About the Artist


About the Artist

Steven Lowy has established a presence in the art world with over 40 years of experience as a gallery owner, independent curator, private art advisor and exhibiting artist.

Lowy’s newest work in ‘solar sculpture’ is an outgrowth of his longstanding interest in alternative energy and is also in keeping with his business lineage — his family owned and operated an electrical contracting firm which recently celebrated their 103rd year. (Lowy & Donnath Electrical Construction, Inc., founded by Lowy’s grandfather in 1919 and still in operation today, holds license #1 for electrical construction in New York City.) The son of an electrical engineer and interior designer, Lowy became excited by the notion of applying aesthetics to solar installations to create solar structures that would be pleasing to the eye while generating usable energy.

After several years refining designs, building models and applying for US design patents, Lowy was granted a Design Patent in 2019.  Paying close attention to improvements in photo-voltaic technology and new efficiencies in LED lighting, Lowy has since completed a number of SOLAR NIGHT sculptures, each of which, in addition to its inherent beauty and interest, can power landscape lighting, small fountains and other manner of low voltage equipment.  The first iteration of these sculptures, Butterfly Effect, was a winner in the SUNY Oswego sculpture competition in 2018 and was installed on the campus for three years.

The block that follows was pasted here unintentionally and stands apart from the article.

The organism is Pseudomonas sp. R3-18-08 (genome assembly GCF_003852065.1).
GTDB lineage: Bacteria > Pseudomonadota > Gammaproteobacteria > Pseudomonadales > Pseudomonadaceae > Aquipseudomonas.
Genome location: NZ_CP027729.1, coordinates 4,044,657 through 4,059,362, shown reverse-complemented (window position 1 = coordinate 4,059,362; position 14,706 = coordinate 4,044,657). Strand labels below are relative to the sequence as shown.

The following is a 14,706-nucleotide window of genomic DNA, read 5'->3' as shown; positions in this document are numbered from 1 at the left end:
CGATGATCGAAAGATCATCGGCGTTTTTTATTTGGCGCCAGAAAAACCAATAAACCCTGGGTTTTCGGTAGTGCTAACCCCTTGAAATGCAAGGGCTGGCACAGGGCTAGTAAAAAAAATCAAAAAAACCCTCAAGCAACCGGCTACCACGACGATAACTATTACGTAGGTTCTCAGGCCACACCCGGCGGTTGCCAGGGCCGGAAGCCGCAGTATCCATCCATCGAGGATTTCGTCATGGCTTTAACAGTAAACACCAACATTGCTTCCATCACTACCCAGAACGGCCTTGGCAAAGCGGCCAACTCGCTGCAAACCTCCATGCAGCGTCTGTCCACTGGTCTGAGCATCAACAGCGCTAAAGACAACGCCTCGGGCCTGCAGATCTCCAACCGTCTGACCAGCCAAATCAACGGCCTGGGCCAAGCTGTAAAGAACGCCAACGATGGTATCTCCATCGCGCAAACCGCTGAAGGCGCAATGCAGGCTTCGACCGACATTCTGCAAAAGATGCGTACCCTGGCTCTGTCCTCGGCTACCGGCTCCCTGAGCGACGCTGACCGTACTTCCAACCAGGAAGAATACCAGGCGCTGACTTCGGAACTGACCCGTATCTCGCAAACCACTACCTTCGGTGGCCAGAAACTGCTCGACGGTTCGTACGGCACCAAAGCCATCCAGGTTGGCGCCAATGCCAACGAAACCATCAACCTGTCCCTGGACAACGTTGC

Sculpture number five titled T-Square, and referencing the architect’s tool, is Lowy’s first corporate commission, selected by Harlan Stone, the CEO of HMTX to grace the roof garden of his new, world corporate headquarters in Norwalk, CT. With its ethos of sustainability, it is a perfect complement to this Jason F. McLennan, designed, Living Building Challenge, sustainably sourced building, T-Square boasts two 86 inch Alaskan Cedar arcs which are also sustainably sourced, and the sculpture incorporates some of the most innovative PV (photo-voltaic) and low voltage products on the market. While these sculptures are not meant to replace solar arrays, they can be coupled with more traditional solar installations to help offset private or commercial electric consumption, while meeting 1% for art requirements for public art projects. Future projects will incorporate not only solar energy, but also wind energy to facilitate energy generation in a wider range of weather scenarios. The sculptures can also be placed in locations where it is not economically efficient to hook up to the publicly available electrical grid.

Inquiries welcome.